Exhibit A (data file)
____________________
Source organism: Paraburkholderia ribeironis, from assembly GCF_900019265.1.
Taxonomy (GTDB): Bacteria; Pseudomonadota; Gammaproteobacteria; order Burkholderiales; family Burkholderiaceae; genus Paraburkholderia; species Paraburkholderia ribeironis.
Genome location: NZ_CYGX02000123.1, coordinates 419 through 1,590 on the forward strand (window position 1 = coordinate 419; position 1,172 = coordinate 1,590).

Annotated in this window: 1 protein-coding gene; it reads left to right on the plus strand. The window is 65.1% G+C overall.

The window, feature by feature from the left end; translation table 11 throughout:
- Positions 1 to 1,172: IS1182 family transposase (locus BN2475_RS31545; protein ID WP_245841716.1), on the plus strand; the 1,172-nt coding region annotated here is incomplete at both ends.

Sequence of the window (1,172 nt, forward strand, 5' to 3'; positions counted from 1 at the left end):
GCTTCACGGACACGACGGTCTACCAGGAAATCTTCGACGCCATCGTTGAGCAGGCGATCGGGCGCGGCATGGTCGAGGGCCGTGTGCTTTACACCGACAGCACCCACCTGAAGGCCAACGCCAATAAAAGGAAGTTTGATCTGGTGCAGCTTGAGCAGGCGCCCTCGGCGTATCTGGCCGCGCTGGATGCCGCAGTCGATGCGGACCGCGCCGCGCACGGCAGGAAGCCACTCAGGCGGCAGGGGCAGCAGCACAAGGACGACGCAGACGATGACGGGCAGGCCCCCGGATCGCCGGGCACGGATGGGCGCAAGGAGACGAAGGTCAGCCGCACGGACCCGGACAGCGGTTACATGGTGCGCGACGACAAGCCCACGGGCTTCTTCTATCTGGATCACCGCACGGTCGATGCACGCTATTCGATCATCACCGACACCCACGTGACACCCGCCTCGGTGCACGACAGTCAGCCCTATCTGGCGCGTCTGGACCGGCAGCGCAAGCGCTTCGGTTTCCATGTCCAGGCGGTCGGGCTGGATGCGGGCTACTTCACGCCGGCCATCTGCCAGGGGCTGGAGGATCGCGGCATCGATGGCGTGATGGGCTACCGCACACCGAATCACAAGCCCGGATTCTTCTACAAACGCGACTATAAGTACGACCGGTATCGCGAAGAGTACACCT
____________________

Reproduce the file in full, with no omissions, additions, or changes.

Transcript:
Source organism: Paraburkholderia ribeironis, from assembly GCF_900019265.1.
Taxonomy (GTDB): Bacteria; Pseudomonadota; Gammaproteobacteria; order Burkholderiales; family Burkholderiaceae; genus Paraburkholderia; species Paraburkholderia ribeironis.
Genome location: NZ_CYGX02000123.1, coordinates 419 through 1,590 on the forward strand (window position 1 = coordinate 419; position 1,172 = coordinate 1,590).

Annotated in this window: 1 protein-coding gene; it reads left to right on the plus strand. The window is 65.1% G+C overall.

The window, feature by feature from the left end; translation table 11 throughout:
- Positions 1 to 1,172: IS1182 family transposase (locus BN2475_RS31545; protein ID WP_245841716.1), on the plus strand; the 1,172-nt coding region annotated here is incomplete at both ends.

Sequence of the window (1,172 nt, forward strand, 5' to 3'; positions counted from 1 at the left end):
GCTTCACGGACACGACGGTCTACCAGGAAATCTTCGACGCCATCGTTGAGCAGGCGATCGGGCGCGGCATGGTCGAGGGCCGTGTGCTTTACACCGACAGCACCCACCTGAAGGCCAACGCCAATAAAAGGAAGTTTGATCTGGTGCAGCTTGAGCAGGCGCCCTCGGCGTATCTGGCCGCGCTGGATGCCGCAGTCGATGCGGACCGCGCCGCGCACGGCAGGAAGCCACTCAGGCGGCAGGGGCAGCAGCACAAGGACGACGCAGACGATGACGGGCAGGCCCCCGGATCGCCGGGCACGGATGGGCGCAAGGAGACGAAGGTCAGCCGCACGGACCCGGACAGCGGTTACATGGTGCGCGACGACAAGCCCACGGGCTTCTTCTATCTGGATCACCGCACGGTCGATGCACGCTATTCGATCATCACCGACACCCACGTGACACCCGCCTCGGTGCACGACAGTCAGCCCTATCTGGCGCGTCTGGACCGGCAGCGCAAGCGCTTCGGTTTCCATGTCCAGGCGGTCGGGCTGGATGCGGGCTACTTCACGCCGGCCATCTGCCAGGGGCTGGAGGATCGCGGCATCGATGGCGTGATGGGCTACCGCACACCGAATCACAAGCCCGGATTCTTCTACAAACGCGACTATAAGTACGACCGGTATCGCGAAGAGTACACCT